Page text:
Regular readers know that I’ve been on quite a journey with my third family–three kids on the spectrum, and all of them a little different even from each other. Well, we crossed a milestone this week–Little Miss turned 18.
Yes, they’re all adults. Under the law.
The two young men are both working part time, and living with their father. Little Miss is entering her second senior year, now in a school with a superior program in terms of directing these kids to find meaningful work. She’s interned over the summer with a local barista, in order to strengthen her position applying for a formal internship at Starbucks this school year.
But I can still hardly let her out of my sight.
She’s very polite, not always aware of stranger danger, and she can’t always handle herself well. I push her to do her own talking at doctor appointments–which works well until she announces that she has “severe depression” after watching too many drug commercials on tv. In reality she’s one of the happiest people I know. Really. That one took some explaining.
Suddenly I see why the teachers were nudging me to get her a guardianship. She is entitled to do whatever, now. She can stay out all night, she can get married, she can….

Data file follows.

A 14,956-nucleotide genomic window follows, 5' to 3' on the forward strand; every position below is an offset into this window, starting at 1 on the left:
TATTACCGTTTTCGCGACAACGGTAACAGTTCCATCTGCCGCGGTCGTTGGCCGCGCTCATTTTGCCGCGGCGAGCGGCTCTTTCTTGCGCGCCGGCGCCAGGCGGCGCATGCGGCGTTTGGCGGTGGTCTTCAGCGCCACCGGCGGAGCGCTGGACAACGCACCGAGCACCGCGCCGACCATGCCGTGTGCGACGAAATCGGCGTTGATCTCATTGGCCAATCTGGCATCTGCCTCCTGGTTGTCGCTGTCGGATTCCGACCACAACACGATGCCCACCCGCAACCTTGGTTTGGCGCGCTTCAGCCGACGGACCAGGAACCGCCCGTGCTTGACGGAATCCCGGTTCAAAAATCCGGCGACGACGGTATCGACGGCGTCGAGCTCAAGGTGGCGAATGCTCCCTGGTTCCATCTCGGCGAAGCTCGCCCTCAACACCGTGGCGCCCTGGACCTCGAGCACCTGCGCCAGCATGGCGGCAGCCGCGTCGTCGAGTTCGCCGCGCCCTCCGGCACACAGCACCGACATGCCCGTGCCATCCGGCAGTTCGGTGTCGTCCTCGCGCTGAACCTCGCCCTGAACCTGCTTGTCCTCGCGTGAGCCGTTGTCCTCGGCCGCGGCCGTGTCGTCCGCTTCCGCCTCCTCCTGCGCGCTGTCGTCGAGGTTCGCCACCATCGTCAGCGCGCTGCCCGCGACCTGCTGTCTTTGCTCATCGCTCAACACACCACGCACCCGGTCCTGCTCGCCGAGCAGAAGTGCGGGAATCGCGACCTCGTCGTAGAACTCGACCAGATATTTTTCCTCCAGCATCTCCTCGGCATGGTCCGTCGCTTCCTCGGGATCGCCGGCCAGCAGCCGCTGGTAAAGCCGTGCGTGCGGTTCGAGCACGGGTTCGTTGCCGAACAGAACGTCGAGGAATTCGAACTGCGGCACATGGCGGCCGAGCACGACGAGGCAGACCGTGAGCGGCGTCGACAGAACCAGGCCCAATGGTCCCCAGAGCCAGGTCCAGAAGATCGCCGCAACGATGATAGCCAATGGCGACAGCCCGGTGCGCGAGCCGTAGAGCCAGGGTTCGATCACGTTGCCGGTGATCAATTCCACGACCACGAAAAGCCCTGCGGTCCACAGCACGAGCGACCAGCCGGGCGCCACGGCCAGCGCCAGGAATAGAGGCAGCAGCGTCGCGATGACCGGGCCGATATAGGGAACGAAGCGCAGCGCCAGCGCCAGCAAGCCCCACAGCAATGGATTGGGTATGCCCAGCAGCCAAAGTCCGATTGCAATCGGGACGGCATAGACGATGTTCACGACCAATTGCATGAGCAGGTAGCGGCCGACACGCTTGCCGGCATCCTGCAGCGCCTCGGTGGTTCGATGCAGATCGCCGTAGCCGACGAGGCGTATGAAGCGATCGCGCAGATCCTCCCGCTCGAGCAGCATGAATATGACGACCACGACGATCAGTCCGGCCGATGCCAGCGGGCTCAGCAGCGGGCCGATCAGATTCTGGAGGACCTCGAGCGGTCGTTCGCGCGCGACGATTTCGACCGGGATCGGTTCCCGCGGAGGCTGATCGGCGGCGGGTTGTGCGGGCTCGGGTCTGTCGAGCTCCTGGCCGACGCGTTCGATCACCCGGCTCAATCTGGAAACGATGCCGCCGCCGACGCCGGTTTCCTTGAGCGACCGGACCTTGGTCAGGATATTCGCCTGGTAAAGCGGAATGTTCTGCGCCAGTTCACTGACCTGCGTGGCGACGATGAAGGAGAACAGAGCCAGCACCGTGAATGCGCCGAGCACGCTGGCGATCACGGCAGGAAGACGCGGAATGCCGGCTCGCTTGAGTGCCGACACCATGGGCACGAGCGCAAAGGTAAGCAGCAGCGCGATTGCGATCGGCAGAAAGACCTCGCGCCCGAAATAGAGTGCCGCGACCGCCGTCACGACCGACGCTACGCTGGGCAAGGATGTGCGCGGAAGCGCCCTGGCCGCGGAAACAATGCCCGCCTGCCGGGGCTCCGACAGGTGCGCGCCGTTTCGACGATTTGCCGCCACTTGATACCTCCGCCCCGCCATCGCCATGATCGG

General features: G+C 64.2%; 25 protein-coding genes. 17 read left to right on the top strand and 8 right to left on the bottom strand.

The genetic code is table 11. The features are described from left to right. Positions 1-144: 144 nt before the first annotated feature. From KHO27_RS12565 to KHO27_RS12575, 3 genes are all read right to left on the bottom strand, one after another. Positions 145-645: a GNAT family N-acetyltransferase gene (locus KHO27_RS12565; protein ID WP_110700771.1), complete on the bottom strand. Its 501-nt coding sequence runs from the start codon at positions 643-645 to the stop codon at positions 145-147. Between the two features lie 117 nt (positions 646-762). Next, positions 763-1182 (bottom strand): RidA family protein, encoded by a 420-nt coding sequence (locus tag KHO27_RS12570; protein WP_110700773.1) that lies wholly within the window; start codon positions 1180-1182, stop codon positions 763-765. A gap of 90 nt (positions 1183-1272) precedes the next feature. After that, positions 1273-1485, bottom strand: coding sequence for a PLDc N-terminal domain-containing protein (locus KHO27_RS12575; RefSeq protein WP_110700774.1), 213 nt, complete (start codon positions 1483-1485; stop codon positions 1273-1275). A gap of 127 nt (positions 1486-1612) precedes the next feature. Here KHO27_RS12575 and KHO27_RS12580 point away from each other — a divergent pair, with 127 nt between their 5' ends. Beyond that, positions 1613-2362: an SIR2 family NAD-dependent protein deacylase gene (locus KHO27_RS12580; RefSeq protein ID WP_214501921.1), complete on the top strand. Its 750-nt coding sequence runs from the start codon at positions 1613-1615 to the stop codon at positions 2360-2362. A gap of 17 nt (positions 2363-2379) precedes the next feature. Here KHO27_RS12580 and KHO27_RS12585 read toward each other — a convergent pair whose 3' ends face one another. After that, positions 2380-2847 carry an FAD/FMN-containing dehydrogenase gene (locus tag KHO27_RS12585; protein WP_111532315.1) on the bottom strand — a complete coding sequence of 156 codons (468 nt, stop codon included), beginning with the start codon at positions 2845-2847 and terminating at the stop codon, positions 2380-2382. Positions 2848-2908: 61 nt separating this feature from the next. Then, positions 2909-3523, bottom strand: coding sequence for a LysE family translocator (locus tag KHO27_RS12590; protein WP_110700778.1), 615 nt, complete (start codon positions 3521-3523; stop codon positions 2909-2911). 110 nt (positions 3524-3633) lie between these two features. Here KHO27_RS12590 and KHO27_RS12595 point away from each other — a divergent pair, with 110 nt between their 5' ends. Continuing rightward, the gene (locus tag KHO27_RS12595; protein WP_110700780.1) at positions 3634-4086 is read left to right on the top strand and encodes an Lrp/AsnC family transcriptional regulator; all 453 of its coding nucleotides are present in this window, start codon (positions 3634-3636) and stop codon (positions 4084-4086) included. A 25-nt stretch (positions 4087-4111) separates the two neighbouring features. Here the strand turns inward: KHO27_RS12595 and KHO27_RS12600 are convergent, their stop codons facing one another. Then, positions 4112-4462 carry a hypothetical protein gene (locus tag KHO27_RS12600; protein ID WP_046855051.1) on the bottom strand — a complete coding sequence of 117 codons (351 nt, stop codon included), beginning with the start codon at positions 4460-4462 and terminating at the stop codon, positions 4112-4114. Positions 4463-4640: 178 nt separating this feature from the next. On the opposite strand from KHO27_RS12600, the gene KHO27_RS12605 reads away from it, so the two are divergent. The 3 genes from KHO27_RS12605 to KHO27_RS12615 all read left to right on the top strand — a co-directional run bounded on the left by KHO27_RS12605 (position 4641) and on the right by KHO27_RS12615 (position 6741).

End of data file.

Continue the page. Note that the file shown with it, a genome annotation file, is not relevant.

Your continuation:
Fortunately she doesn’t want to do any of those things. She has a boyfriend at school, but it’s in name only. They’re both pretty immature. An occasional handholding is sufficient, and I’m surely okay with that.
Gradually I’ve been urging her to do some cooking, some cleaning. Wash her own clothes. She’s pretty responsible around the house. But it’ll be some time before she’s ready to live on her own. If ever. (I’m finally being realistic about this–I always thought she was running behind her peers, but that she would eventually catch up. Now I’m not so sure. But we’ll see.)
Any of you who’ve gone through this, I’m open to suggestions. So many parents of neurotypical kids shoot for 18 and done, or maybe, college and done. What do you do when you really don’t know when “done” will be?